If you know the Canterbury road traffic lights in Westgate, opposite the library, you'll know it has had more than its fair share of fatalities, which is why it now has pedestrian crossing lights.
Yesterday, I was stopped in front of the lights, watching three teenagers, "hoodies"in trendy gang gear, between, I guess 13 and 15, sauntering along from the village. They weren't at school and they weren't 'local' in the indigenous sense of the word and instead of waiting and crossing on to the central reservation, they stepped into the road in front of me and walked right through the crossroads and the speeding dual carriageway traffic towards the library, where they finally skipped back onto the pavement again laughing at the thrill of surviving. Motorists did of course have to stop or slow to avoid hitting any one of them.
A police car came from the Minster road in the opposite direction. Did it stop to ask why the boys weren't at school, not that I saw.
You see this kind of deadly juvenile daring behaviour from time to time in Westgate, either on the roads or the railway line; I've seen both but it all rather begs the question as to why, half way through the term, if a place can't be found for these boys in local schools or the authorities are unable to prevent them truanting, then who is failing them and us so badly by allowing them to roam at will in our community?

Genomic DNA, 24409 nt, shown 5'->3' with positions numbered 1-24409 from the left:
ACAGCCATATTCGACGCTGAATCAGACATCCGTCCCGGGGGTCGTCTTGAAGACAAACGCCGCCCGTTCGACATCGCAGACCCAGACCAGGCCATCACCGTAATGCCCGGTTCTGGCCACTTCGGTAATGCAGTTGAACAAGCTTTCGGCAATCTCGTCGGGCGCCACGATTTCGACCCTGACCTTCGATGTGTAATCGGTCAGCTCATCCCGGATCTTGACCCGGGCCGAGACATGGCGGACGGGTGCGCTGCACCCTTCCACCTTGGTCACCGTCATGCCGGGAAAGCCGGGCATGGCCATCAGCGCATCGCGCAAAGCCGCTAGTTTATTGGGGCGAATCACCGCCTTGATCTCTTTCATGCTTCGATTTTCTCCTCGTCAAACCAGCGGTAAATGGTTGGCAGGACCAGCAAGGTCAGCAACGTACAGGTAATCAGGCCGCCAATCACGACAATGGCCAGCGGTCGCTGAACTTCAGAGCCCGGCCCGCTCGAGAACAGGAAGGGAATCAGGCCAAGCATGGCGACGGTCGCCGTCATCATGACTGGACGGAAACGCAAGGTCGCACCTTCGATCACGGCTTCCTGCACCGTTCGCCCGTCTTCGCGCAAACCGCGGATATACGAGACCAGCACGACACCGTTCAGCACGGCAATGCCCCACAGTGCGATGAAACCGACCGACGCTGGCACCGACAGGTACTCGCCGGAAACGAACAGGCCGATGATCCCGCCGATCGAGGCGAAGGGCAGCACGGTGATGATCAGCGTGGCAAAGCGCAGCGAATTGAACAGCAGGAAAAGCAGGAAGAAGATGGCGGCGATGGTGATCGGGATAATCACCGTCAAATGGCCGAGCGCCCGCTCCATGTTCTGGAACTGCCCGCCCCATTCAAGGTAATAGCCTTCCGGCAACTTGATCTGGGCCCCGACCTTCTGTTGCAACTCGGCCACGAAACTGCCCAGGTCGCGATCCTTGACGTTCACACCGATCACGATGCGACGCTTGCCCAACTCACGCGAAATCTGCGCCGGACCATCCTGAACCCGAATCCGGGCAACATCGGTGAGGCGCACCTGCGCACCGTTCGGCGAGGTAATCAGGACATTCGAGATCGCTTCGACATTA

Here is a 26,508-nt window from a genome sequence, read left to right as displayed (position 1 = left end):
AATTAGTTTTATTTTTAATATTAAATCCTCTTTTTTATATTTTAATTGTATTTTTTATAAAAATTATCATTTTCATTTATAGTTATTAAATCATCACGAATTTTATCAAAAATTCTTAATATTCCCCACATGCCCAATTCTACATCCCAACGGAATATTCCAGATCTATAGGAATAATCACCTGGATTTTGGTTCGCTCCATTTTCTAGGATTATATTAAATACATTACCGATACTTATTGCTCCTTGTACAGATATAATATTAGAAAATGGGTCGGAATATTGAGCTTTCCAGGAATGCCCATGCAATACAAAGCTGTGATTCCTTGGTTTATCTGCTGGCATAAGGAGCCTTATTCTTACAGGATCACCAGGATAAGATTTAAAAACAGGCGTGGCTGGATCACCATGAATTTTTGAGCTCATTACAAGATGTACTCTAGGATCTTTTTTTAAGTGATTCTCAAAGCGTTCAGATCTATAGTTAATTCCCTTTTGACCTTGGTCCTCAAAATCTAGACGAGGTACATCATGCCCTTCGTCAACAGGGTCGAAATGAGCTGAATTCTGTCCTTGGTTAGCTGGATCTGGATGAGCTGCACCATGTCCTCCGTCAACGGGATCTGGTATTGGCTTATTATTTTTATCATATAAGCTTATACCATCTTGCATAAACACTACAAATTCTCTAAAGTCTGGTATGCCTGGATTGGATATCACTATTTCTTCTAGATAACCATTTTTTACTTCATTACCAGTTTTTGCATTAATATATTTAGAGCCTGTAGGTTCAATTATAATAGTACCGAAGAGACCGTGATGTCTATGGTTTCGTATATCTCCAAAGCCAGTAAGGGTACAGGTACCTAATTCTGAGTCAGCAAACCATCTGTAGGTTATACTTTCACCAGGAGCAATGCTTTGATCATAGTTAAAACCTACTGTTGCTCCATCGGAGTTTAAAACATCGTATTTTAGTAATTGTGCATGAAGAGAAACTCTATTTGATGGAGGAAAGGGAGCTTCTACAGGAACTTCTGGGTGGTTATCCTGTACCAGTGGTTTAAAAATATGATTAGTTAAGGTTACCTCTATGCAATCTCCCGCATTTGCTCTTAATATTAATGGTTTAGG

Ed: Nearly 600 school-age children are being convicted or cautioned for crimes every day, according to new Government figures.
The rate at which youngsters - school pupils and youths - are acquiring criminal records, and being placed on the national DNA database after being arrested, has surged in the past two years. Much of the crime is "youth-on-youth" as we have seen recently in Thanet with the local paper reporting 900 offenses over the year. - See earlier story in the archive.